“If you have a combined left percentage that could have formed a government if it had been united there will be great pressure for a left unity coalition. And there could be two elections in quick succession if no party has enough support. So if there is a second election, it could potentially be possible to have an agreement of the left.” – Nasos Iliopoulos, Syriza, in February.
The Greek election on May 6 saw the most spectacular electoral breakthrough for a European left party in living memory. Syriza, the Coalition of the Radical Left, came second in the poll with 16.8 percent, just 2 percent below the leading conservative New Democracy party. Its leader, Alexis Tsipras, has proposed forming a left-wing coalition government to reject the austerity measures imposed upon Greece, to “put a stop to our nation’s predetermined course towards misery”.
Whether or not a left government can be formed, the result completely reshapes the politics of Greece and the Eurozone. The left was mighty – aside from Syriza, the Communist KKE achieved 8.5 percent, and the less radical Democratic Left scored 6.1 percent. Meanwhile Pasok, the formerly mainstream social democratic party of power that introduced the austerity policy that has decimated Greece, slumped from 43.9 percent in the last election to just 13.2 percent this time. On the negative side, the neo-Nazi Golden Dawn party managed 7 percent.
Red Pepper spoke to one of the up and coming stars of Syriza back in February: Nasos Iliopoulos, Secretary of the Central Council of the Youth of Synaspismos, the biggest component party in the Coalition of the Radical Left. Nasos is in his late 20s, casually dressed, eloquent and friendly. He has physically felt what it means to be on the receiving end of the state’s repression – just over a year ago he was brutally beaten by police, leaving him in hospital with concussion and multiple bruising.
Iliopoulos shared his thoughts on the chances of uniting the left parties to form a government, as well as the danger facing Greek democracy and the dire problems young people face.
What is the impact on the young generation of the crisis?
There are two aspects of the attack on the youth. One is work, and the second is education.
Among the youth there is a general feeling of having no future. There are a lot of people who find it very difficult to find a job, even if they are highly educated. Among 18 to 25 year olds there is 50 per cent unemployment and rising. For those who can find employment there are now very flexible working relations and people will work for low wages. I personally know qualified graduates who are doing jobs that are ten or more hours a day for 300 euros a week. It is very difficult for them to have a home.
In August last year a new law was passed about higher education reforms. The new policy is supposed to prepare students for the “new realities” of work. Even the elite institutions like the civil engineering and architecture polytechnics or law schools are being turned into universities for the new precarity. They are saying “these will be the conditions for the rest of your life”.
Less people will be educated at university. They can now restrict the numbers and they are splitting the equivalent of the bachelors and masters elements of higher education to be able to charge fees for the masters. And because of the crisis many people are dropping out of school before getting to the university stage, because they have to earn money for their family or because they see that university is no longer possible.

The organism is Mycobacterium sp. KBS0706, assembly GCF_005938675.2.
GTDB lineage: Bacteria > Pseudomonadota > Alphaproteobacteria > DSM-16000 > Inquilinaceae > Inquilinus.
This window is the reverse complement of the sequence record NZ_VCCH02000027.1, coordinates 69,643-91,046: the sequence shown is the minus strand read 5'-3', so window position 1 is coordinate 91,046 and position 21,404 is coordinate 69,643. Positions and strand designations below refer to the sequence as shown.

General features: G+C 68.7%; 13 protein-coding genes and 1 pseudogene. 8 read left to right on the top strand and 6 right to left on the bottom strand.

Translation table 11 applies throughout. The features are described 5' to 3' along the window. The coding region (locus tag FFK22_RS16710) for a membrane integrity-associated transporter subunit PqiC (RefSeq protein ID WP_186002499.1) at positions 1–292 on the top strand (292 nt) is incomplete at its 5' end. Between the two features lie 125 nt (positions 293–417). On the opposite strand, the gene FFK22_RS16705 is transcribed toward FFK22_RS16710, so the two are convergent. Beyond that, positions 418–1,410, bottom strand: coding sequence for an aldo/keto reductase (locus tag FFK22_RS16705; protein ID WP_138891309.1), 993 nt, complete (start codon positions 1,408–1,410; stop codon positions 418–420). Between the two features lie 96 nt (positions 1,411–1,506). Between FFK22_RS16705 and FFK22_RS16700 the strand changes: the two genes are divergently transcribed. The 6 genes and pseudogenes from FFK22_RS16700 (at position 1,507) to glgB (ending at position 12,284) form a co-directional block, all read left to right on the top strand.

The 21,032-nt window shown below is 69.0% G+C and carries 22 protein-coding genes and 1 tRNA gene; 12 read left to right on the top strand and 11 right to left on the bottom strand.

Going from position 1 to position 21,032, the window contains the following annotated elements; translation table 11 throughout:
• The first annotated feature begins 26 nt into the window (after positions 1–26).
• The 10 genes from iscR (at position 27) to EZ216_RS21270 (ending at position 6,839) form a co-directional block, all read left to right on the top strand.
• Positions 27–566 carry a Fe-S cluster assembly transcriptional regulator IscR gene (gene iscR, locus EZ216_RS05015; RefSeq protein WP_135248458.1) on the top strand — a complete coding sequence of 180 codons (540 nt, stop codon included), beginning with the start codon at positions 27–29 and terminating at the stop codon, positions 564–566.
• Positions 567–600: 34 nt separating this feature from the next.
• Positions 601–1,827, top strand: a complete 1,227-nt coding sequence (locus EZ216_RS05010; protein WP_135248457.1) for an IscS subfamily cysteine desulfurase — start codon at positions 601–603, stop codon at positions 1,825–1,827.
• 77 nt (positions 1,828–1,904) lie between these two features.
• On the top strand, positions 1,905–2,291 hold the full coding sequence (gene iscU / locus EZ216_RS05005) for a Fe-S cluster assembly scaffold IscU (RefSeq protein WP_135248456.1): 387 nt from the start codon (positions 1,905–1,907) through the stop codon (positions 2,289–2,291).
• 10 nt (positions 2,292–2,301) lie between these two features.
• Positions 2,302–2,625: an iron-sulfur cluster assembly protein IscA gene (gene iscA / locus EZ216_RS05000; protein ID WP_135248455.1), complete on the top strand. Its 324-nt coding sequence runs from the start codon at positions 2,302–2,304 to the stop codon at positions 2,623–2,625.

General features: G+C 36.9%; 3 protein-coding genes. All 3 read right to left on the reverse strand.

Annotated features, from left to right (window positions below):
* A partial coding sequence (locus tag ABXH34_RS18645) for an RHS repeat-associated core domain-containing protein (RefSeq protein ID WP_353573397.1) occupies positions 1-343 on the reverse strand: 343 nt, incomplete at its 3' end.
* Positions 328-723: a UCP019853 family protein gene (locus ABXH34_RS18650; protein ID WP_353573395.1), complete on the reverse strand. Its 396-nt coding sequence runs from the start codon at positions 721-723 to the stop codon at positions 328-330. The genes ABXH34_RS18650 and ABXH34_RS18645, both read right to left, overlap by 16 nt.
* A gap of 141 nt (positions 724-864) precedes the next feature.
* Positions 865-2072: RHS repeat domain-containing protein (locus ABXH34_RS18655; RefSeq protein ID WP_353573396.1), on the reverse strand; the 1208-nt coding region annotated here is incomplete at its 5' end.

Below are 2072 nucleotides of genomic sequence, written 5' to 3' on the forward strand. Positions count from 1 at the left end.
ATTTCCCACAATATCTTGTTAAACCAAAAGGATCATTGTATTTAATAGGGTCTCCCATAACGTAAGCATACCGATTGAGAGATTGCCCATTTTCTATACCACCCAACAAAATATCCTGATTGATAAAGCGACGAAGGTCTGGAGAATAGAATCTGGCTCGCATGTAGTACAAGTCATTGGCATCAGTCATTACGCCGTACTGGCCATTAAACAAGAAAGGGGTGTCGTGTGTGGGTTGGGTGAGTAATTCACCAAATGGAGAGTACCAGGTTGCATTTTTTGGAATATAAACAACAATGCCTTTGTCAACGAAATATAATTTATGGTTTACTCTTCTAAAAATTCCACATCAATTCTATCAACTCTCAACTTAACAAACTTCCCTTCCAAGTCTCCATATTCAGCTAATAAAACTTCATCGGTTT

But this education law has been resisted and has not been fully implemented. They haven’t been able to vote in the new boards that are needed. When the law was passed in August it was during the holiday time but there was a big student movement with occupations. Since then there has been a lot of resistance from students and people who work in universities who are against the law, blocking its implementation.
How close are relations between the left parties and the other movements associated with the youth, like the Indignados who occupied Syntagma Square in Athens until they were violently evicted last summer?
Indignados is a term borrowed from the Spanish, but in Greek the word has negative connotations associated with the right-wing after the civil war. People prefer to call it the Squares Movement.
In the crisis we find a lot of new movements and struggles that it would have been impossible to predict before, involving new people, like the Squares Movement. So you have to learn from them, and also teach them and transform them, and in that process you are transformed yourself, through the shared struggle. In the Squares Movement there were very good connections between the People of the Squares and some political forces which amounted to a very powerful opposition to the government. Many people in the Square were also in a political party, but many were not and many were new to politics. The relationships were sometimes difficult but in the end they benefitted all.
Take the June 28-29 vote in parliament last year, which brought the second phase of the austerity policy. There were huge demonstrations outside involving different parties, unions, and movements, and there was tremendous repression from the police. 10 members of the youth of Synaspismos were injured. Where our bloc was standing in Syntagma Square we happened to be one of the first blocs hit very violently. The police used 2,000 rounds of tear gas in two days. And the excuse for this was tourism – that the protests and occupation were bad for tourism because there are some hotels around the Square! But the repression did have a positive side-effect because lots of people were educated by this terror.
After the new austerity package was voted through it was very difficult to keep the movement united. People felt like a very great struggle had come to nothing. So after Syntagma Square was cleared you cannot speak about the same movement. But it has evolved in different forms. We now have over 50 popular assemblies in Athens that are the places of struggle for the local situation. The Squares Movement has transformed into something more original.
In the popular assemblies everyone represents themselves – not on a party basis, although people from parties are involved – and it works by consensus. This tradition came after Syntagma. There are conflicts but we work together in ways we could not have understood two years ago.
We organise not just in opposition to the government but about local issues, everyday life. It’s another level of fighting austerity. For example there is a new tax on all residential property and the government has connected the payment of it to the electricity bill. It’s blackmail, saying if you don’t pay the tax your electric will be cut off. All the popular assemblies have taken up the struggle. Many people refuse to pay. There are many little victories in this process. The government has not managed to cut off people’s electricity because people have the solidarity to stop them. Even the union of the workers in the energy company have resisted by occupying the building where the bills are processed.